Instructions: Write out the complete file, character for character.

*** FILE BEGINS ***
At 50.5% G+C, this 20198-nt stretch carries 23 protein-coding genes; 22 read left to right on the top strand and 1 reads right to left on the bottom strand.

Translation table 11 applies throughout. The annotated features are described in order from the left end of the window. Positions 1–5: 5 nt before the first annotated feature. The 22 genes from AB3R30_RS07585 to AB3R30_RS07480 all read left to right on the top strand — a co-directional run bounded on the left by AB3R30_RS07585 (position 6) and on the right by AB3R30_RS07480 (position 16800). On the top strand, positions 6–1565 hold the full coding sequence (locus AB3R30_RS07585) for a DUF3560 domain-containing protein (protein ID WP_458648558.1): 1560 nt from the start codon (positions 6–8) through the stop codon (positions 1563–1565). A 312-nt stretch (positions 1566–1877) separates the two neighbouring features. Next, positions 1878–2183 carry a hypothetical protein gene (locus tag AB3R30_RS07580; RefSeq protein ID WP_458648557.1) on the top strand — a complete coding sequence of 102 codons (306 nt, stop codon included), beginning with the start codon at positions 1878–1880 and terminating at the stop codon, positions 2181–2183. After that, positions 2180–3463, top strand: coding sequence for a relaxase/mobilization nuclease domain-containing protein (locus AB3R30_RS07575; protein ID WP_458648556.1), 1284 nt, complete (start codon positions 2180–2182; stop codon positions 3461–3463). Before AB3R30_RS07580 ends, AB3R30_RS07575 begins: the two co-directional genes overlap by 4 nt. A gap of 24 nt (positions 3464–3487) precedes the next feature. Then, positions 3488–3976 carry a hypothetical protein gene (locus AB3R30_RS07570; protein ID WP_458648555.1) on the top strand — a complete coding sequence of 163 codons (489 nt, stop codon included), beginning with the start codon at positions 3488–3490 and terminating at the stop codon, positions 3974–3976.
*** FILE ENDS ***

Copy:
At 50.5% G+C, this 20198-nt stretch carries 23 protein-coding genes; 22 read left to right on the top strand and 1 reads right to left on the bottom strand.

Translation table 11 applies throughout. The annotated features are described in order from the left end of the window. Positions 1–5: 5 nt before the first annotated feature. The 22 genes from AB3R30_RS07585 to AB3R30_RS07480 all read left to right on the top strand — a co-directional run bounded on the left by AB3R30_RS07585 (position 6) and on the right by AB3R30_RS07480 (position 16800). On the top strand, positions 6–1565 hold the full coding sequence (locus AB3R30_RS07585) for a DUF3560 domain-containing protein (protein ID WP_458648558.1): 1560 nt from the start codon (positions 6–8) through the stop codon (positions 1563–1565). A 312-nt stretch (positions 1566–1877) separates the two neighbouring features. Next, positions 1878–2183 carry a hypothetical protein gene (locus tag AB3R30_RS07580; RefSeq protein ID WP_458648557.1) on the top strand — a complete coding sequence of 102 codons (306 nt, stop codon included), beginning with the start codon at positions 1878–1880 and terminating at the stop codon, positions 2181–2183. After that, positions 2180–3463, top strand: coding sequence for a relaxase/mobilization nuclease domain-containing protein (locus AB3R30_RS07575; protein ID WP_458648556.1), 1284 nt, complete (start codon positions 2180–2182; stop codon positions 3461–3463). Before AB3R30_RS07580 ends, AB3R30_RS07575 begins: the two co-directional genes overlap by 4 nt. A gap of 24 nt (positions 3464–3487) precedes the next feature. Then, positions 3488–3976 carry a hypothetical protein gene (locus AB3R30_RS07570; protein ID WP_458648555.1) on the top strand — a complete coding sequence of 163 codons (489 nt, stop codon included), beginning with the start codon at positions 3488–3490 and terminating at the stop codon, positions 3974–3976.